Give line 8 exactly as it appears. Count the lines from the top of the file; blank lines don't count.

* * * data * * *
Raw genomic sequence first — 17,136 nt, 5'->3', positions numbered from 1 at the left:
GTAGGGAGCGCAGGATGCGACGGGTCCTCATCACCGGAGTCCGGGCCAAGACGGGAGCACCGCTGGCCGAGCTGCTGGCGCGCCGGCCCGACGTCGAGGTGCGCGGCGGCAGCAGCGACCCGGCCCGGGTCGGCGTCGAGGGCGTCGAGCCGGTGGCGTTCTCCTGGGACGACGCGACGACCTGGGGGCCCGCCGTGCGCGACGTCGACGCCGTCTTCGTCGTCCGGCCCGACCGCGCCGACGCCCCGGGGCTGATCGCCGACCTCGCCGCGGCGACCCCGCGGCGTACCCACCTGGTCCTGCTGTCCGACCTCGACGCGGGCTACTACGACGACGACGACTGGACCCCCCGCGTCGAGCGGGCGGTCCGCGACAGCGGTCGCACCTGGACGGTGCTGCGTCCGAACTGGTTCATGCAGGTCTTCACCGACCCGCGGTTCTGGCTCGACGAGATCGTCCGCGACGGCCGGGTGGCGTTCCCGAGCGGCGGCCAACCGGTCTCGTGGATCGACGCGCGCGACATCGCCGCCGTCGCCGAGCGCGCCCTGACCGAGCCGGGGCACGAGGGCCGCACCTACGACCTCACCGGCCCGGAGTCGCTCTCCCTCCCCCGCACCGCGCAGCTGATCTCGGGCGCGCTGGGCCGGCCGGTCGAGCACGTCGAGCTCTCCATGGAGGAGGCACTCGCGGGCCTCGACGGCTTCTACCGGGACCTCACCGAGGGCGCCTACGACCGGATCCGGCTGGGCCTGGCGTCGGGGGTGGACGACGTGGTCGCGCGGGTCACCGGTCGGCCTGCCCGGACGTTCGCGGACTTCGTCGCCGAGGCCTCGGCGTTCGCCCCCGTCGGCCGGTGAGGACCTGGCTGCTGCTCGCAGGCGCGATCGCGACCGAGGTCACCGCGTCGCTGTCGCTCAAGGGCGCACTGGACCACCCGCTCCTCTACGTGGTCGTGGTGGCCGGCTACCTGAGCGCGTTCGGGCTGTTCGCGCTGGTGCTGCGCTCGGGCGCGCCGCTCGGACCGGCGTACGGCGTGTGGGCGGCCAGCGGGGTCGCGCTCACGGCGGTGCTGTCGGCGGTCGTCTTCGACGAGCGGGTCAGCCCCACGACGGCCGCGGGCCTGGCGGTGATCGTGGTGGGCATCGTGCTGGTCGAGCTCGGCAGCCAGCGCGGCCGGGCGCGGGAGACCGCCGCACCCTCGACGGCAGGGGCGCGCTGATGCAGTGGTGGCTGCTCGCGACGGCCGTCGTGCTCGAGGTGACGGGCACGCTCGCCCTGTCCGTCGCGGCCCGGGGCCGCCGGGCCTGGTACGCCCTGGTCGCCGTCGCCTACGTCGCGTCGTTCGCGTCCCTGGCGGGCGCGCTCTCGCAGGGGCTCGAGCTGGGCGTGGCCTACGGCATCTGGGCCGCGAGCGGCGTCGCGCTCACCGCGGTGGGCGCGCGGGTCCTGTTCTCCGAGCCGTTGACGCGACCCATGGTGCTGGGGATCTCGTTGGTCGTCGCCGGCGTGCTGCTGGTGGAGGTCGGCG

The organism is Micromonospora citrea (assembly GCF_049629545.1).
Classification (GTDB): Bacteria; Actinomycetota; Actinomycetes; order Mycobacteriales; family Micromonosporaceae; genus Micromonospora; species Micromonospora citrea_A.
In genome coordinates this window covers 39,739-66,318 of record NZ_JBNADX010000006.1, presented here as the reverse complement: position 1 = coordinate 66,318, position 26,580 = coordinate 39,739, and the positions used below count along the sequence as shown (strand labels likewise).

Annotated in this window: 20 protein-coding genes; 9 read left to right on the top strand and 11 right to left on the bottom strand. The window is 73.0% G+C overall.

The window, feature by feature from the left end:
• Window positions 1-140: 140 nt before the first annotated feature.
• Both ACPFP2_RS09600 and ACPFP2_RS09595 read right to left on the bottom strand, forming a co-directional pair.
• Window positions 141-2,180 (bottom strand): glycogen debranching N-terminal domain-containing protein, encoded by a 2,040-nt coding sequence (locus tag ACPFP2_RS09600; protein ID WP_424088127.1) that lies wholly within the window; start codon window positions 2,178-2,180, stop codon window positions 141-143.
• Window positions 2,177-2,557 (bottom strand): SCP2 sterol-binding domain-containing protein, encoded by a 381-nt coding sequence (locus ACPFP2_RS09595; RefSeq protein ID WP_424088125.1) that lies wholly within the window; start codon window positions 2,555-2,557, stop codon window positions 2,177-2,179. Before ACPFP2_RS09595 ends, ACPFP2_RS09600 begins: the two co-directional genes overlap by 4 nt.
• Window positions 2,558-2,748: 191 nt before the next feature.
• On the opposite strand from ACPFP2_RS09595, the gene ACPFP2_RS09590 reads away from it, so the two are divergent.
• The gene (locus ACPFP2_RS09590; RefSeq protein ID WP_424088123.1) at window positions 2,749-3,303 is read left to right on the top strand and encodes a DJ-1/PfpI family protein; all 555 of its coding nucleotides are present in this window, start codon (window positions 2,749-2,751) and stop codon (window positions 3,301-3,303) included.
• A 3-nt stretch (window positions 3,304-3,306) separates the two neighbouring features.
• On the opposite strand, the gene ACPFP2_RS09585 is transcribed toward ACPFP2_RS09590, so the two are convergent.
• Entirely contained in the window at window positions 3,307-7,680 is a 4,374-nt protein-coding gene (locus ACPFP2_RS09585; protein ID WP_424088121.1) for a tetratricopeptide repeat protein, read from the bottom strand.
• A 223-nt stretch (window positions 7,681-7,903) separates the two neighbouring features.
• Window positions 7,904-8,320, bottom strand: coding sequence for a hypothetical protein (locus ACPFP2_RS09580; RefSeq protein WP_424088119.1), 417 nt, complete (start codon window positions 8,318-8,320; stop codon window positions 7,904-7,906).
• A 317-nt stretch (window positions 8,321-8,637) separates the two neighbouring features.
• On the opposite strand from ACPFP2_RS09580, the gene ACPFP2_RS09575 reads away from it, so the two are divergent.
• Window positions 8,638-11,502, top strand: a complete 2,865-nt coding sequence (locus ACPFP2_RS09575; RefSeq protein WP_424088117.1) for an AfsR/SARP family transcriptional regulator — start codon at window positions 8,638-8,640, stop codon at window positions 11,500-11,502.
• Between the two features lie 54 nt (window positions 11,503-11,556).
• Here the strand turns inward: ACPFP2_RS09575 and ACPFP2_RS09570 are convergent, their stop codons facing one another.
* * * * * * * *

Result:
• Window positions 1-140: 140 nt before the first annotated feature.